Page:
"This morning, I received details of the bombing of a school in the Nuba Mountains of Sudan and the killing of 14 and their teacher," Roman Catholic Bishop Macram Max Gassis said on February 15. "It is truly a slaughter of the innocents."
The bishop's impassioned testimony set the stage for the newly formed U.S. Commission on International Religious Freedom's first public hearing in Washington, D.C.
Gassis, who is Sudanese, described what he called a religious war of genocide against Christians and other opponents of Sudan's fundamentalist Islamic government.
"We have walked for miles amongst human and cattle corpses with systematic burning of homes, churches, mosques, animist shrines, clinics, schools, and crops," testified Baroness Caroline Cox of Christian Solidarity Worldwide.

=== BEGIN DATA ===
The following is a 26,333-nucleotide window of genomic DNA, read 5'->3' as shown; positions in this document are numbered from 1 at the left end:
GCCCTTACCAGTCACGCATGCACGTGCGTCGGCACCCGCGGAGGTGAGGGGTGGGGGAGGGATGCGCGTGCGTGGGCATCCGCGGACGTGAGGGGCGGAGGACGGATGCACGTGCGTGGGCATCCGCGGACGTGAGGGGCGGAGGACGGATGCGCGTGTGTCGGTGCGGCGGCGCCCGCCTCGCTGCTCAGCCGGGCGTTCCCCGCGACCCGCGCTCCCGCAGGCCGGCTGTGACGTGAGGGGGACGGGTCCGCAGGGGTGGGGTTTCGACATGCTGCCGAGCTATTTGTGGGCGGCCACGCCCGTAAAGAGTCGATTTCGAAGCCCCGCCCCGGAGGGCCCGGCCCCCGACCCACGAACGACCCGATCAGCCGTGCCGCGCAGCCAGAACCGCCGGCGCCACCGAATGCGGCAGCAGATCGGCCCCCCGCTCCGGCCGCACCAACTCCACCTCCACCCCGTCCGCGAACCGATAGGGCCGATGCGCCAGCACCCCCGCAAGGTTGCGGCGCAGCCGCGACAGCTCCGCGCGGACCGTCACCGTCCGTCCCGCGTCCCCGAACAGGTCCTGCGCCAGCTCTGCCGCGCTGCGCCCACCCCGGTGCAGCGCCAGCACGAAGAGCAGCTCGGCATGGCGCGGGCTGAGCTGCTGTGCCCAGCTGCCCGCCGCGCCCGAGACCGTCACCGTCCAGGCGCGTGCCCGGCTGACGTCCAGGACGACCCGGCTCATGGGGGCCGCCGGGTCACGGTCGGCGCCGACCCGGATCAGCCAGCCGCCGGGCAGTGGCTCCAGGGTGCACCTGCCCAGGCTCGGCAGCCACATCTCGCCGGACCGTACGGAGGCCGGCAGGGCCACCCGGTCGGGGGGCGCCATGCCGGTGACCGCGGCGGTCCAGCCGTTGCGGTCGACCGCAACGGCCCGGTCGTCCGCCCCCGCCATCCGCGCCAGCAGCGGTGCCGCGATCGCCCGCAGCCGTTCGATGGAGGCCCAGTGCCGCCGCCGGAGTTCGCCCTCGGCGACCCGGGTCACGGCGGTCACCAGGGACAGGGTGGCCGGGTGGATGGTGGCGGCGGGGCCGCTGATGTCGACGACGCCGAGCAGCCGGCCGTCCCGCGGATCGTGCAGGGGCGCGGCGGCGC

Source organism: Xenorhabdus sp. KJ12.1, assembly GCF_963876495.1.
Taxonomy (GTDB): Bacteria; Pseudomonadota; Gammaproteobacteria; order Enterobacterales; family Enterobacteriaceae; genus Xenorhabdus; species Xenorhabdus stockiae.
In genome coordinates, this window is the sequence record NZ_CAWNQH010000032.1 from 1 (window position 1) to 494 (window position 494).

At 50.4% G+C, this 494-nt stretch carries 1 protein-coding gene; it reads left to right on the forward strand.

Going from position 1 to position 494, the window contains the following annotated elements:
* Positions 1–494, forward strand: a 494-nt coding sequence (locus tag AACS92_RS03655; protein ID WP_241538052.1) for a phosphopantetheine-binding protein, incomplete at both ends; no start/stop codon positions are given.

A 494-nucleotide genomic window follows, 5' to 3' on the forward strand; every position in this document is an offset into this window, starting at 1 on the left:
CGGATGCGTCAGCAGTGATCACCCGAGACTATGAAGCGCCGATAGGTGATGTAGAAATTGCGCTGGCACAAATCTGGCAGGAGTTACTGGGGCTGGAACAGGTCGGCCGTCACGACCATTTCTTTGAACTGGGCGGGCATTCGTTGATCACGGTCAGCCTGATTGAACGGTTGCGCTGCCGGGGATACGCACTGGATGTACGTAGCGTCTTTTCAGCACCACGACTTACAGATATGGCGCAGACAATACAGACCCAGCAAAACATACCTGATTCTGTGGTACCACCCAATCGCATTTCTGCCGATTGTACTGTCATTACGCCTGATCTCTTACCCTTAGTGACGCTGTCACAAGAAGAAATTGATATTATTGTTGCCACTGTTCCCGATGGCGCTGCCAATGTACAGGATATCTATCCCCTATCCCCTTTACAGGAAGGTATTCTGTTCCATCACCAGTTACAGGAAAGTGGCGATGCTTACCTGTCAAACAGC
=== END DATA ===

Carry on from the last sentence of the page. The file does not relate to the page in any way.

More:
Cox described how the Khartoum government has driven moderate Muslims into the desert to die, and enslaved Christians as a method of forced conversion.
She also testified about Sudanese concentration camps—called "peace camps"—with high rates of executions, death by starvation, and rapes.
Sudan is "the hell of the world," says Dan Eiffe of Norwegian People's Aid. Eiffe escorted representatives of the commission through southern Sudan in January.
Denouncing the Clinton Administration's inaction, Roger Winter of the U.S. Committee for Refugees estimated more than 1.9 million southern Sudanese and Nuba Mountain peoples have perished since 1983. Another 4 million or more have been driven into absolute poverty. Another 50,000 Sudanese have been enslaved. The U.S. Commission was established last spring to monitor progress and make recommendations on eliminating religious persecution.
Fueling the War